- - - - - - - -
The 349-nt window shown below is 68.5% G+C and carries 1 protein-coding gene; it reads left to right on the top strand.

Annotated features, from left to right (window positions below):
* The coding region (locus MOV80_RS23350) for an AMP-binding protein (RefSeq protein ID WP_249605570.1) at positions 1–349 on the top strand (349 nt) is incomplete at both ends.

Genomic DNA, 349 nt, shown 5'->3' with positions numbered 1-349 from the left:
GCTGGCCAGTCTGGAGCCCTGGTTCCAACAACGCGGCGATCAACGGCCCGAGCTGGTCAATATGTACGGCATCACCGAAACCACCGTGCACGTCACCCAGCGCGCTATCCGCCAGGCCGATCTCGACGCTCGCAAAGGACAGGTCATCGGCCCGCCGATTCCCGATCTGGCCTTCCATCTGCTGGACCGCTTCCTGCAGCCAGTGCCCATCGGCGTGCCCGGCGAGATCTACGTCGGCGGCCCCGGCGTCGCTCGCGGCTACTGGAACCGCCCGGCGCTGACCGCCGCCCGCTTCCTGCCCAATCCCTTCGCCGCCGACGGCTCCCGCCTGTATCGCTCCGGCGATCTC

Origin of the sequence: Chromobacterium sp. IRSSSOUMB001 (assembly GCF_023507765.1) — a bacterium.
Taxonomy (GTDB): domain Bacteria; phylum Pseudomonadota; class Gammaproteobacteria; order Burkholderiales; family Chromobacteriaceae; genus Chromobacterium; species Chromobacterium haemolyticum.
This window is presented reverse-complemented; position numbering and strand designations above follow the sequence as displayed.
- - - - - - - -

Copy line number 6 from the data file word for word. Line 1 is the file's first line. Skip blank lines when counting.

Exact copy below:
Origin of the sequence: Chromobacterium sp. IRSSSOUMB001 (assembly GCF_023507765.1) — a bacterium.